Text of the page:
Five Minute Interview with Jaki McCarrick

By Wasafiri Editor on March 2, 2017 in Articles

Jaki McCarrick is an award-winning writer of plays, poetry and fiction. She won the 2010 Papatango New Writing Prize for her play, Leopoldville, and her most recent play, Belfast Girls, developed at the National Theatre Studio, London, was shortlisted for the 2012 Susan Smith Blackburn Prize, the 2014 BBC Tony Doyle Award and won the Galway Theatre Festival Playwriting Prize. Belfast Girls premiered in Chicago in May 2015 to much critical acclaim and is shortly to make its debut in Canada. Jaki won the 2010 Wasafiri Prize for Short Fiction and her debut story collection, The Scattering (Seren Books) was shortlisted for the 2014 Edge Hill Prize. She was recently longlisted for the inaugural Irish Fiction Laureate and is currently editing her first novel. She is also working on a second collection of short stories, Night of the Frogs.

What are you reading right now?

For the past few years I’ve been working my way through the novels of Iris Murdoch and am currently reading The Flight of the Enchanter. I’m also reading Eileen Battersby’s recent debut, Teethmarks on My Tongue. Also, Alice Oswald’s stunning poetry collection, Falling Awake – and a number of books that I’ve been asked to review.

Where do you write?

I most often write in a small study in my house in Ireland. But I don’t always work particularly well there! I like to get moving in the mornings so ideally I’d like an outside office to work in, that I could perhaps walk to. I believe Nick Cave has an office away from his house as does John Banville. There are too many distractions at home! When I was Writer-in-Residence at the Centre Culturel Irlandais in Paris, in 2013, I wrote in the cafes around Rue Mouffetard every day. I produced a lot of work this way. I also like to write while travelling on trains (though not buses). But I know I’m very lucky to have a study at all so I do the best I can and try to get on with it!

Does travelling inspire your writing?

Yes, it definitely does. I always get new ideas when I travel and I often find solutions to problems in a story or piece of work just by changing the scenery. Travel has also provided me with lots of new settings for my stories and plays – such as my story Hellebores (which is set in Florida) and my play Bohemians (which is set in New York).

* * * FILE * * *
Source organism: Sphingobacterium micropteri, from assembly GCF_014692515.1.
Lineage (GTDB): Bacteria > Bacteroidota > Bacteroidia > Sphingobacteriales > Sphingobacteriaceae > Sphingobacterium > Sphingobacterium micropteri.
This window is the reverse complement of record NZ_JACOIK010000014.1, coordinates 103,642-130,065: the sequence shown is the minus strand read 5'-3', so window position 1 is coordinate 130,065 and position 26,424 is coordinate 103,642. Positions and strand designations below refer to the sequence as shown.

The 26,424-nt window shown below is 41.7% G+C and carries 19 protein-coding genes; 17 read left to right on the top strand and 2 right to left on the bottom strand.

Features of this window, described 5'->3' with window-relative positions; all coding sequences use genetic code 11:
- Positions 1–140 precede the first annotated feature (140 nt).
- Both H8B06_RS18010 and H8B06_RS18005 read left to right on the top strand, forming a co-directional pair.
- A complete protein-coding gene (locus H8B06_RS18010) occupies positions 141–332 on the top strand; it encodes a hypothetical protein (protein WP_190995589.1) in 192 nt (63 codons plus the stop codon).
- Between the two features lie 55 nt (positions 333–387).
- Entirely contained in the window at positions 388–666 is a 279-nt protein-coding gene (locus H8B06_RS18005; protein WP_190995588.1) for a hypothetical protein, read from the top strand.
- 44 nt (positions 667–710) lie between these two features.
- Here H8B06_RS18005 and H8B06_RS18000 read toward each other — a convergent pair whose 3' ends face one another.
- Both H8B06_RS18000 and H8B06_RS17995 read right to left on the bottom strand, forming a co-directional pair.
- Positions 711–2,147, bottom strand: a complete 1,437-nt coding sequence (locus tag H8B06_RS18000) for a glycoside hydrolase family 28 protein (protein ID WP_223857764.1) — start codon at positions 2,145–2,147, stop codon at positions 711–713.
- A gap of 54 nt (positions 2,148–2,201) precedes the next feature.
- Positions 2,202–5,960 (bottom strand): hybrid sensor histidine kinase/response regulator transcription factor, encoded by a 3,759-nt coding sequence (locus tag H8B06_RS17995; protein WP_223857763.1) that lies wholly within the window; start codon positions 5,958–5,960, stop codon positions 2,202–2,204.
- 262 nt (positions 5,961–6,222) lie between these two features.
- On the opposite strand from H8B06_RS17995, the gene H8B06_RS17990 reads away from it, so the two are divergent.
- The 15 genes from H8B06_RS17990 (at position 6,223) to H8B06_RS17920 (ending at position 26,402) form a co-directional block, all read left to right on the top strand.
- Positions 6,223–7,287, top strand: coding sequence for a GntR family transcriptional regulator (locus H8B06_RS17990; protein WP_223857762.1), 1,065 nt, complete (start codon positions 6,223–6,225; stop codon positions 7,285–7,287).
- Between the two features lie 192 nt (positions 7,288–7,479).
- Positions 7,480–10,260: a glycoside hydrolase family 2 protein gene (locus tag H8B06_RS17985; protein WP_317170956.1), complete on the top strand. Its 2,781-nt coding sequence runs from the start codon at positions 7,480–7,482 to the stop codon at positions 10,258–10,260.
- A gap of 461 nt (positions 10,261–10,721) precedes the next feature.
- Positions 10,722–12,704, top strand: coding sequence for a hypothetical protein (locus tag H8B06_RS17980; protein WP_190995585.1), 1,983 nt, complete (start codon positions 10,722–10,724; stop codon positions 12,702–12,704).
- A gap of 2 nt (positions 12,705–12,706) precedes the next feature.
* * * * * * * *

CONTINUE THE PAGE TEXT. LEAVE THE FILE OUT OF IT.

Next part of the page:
Paper and pen or laptop?

I write my first drafts (of everything – prose, plays, poems) by hand, on paper, usually in pencil. Then I type the work up onto my laptop.

What was the first book you read that made a difference?

When I was a child I was a big fan of the Narnia Chronicles by CS Lewis and I do think they helped develop my imagination – as well as giving me a love of ‘wintry’ settings. But the first book to ‘blow me away’ was Le Grand Meaulnes by Alain Fournier. I read this novel when I was about fourteen and I’ve never forgotten it. It’s still one of my favourite novels. I think it was the intoxicating mood, the sense of longing in the writing that struck me. I was in the grip of that novel’s mood for months after reading it.

What one book would you take to a desert island?

I think I would take some intense and difficult reading just to keep my mind focussed on staying alive, so it would have to be Infinite Jest by David Foster Wallace.

Which new author should the world be reading?

This is difficult to answer because I come to writers at all different points – when they are new, established, or dead hundreds of years! I don’t set out to read new writers just because they’re new. In fact, in the scheme of things, I’m new. Can I answer ‘me’ to this question? No? OK, then in that case a relatively ‘new’ writer who I find very exciting is the American playwright, Annie Baker. Her play The Flick is wonderful – and I’m looking forward to reading her new play, John. I also liked Laura Van Den Berg’s intense poetic novel Find Me, which I read last year. And a new-ish Irish poet I’m a great fan of is Miriam Gamble.

What book or books are you most looking forward to reading next?

Iris Murdoch’s An Unofficial Rose; Annie Baker’s John; Zadie Smith’s Swing Time.

What role does Wasafiri play in international contemporary literature?

It’s an incredibly precious literary platform, one which honours plurality in an age seemingly obsessed with borders and walls and dividing humans from each other.